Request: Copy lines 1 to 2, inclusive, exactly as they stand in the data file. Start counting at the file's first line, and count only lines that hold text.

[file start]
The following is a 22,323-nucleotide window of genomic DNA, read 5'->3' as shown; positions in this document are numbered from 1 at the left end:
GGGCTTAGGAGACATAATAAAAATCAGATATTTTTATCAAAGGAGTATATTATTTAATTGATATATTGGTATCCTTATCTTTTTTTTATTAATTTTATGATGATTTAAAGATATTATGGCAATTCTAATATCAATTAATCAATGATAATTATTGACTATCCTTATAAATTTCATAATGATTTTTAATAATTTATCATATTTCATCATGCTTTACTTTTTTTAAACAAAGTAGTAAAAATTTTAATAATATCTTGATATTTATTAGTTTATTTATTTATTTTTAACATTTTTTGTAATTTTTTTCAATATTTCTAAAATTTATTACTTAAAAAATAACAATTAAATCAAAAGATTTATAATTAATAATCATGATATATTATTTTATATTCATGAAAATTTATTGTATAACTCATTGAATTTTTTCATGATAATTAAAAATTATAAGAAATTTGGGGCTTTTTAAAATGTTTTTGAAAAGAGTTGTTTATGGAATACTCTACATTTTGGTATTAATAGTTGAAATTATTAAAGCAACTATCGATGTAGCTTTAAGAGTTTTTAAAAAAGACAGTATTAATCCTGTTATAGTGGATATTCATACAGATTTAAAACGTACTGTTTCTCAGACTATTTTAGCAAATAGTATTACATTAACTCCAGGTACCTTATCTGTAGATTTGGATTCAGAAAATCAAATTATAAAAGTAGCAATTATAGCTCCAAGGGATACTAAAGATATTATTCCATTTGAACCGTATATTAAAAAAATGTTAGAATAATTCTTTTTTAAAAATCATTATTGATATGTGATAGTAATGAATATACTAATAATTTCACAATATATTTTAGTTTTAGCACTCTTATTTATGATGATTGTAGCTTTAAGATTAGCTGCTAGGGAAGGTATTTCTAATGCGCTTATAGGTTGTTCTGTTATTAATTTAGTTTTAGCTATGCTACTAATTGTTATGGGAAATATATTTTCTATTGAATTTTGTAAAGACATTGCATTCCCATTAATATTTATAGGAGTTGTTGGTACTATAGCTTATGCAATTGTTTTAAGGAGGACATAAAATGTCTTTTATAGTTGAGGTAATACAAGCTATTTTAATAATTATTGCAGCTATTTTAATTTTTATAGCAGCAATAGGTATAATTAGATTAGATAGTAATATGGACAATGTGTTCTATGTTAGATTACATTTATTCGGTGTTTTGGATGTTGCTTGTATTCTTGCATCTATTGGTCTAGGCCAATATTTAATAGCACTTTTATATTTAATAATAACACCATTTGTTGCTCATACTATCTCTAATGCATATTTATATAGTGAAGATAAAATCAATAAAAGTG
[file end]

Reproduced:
The following is a 22,323-nucleotide window of genomic DNA, read 5'->3' as shown; positions in this document are numbered from 1 at the left end:
GGGCTTAGGAGACATAATAAAAATCAGATATTTTTATCAAAGGAGTATATTATTTAATTGATATATTGGTATCCTTATCTTTTTTTTATTAATTTTATGATGATTTAAAGATATTATGGCAATTCTAATATCAATTAATCAATGATAATTATTGACTATCCTTATAAATTTCATAATGATTTTTAATAATTTATCATATTTCATCATGCTTTACTTTTTTTAAACAAAGTAGTAAAAATTTTAATAATATCTTGATATTTATTAGTTTATTTATTTATTTTTAACATTTTTTGTAATTTTTTTCAATATTTCTAAAATTTATTACTTAAAAAATAACAATTAAATCAAAAGATTTATAATTAATAATCATGATATATTATTTTATATTCATGAAAATTTATTGTATAACTCATTGAATTTTTTCATGATAATTAAAAATTATAAGAAATTTGGGGCTTTTTAAAATGTTTTTGAAAAGAGTTGTTTATGGAATACTCTACATTTTGGTATTAATAGTTGAAATTATTAAAGCAACTATCGATGTAGCTTTAAGAGTTTTTAAAAAAGACAGTATTAATCCTGTTATAGTGGATATTCATACAGATTTAAAACGTACTGTTTCTCAGACTATTTTAGCAAATAGTATTACATTAACTCCAGGTACCTTATCTGTAGATTTGGATTCAGAAAATCAAATTATAAAAGTAGCAATTATAGCTCCAAGGGATACTAAAGATATTATTCCATTTGAACCGTATATTAAAAAAATGTTAGAATAATTCTTTTTTAAAAATCATTATTGATATGTGATAGTAATGAATATACTAATAATTTCACAATATATTTTAGTTTTAGCACTCTTATTTATGATGATTGTAGCTTTAAGATTAGCTGCTAGGGAAGGTATTTCTAATGCGCTTATAGGTTGTTCTGTTATTAATTTAGTTTTAGCTATGCTACTAATTGTTATGGGAAATATATTTTCTATTGAATTTTGTAAAGACATTGCATTCCCATTAATATTTATAGGAGTTGTTGGTACTATAGCTTATGCAATTGTTTTAAGGAGGACATAAAATGTCTTTTATAGTTGAGGTAATACAAGCTATTTTAATAATTATTGCAGCTATTTTAATTTTTATAGCAGCAATAGGTATAATTAGATTAGATAGTAATATGGACAATGTGTTCTATGTTAGATTACATTTATTCGGTGTTTTGGATGTTGCTTGTATTCTTGCATCTATTGGTCTAGGCCAATATTTAATAGCACTTTTATATTTAATAATAACACCATTTGTTGCTCATACTATCTCTAATGCATATTTATATAGTGAAGATAAAATCAATAAAAGTG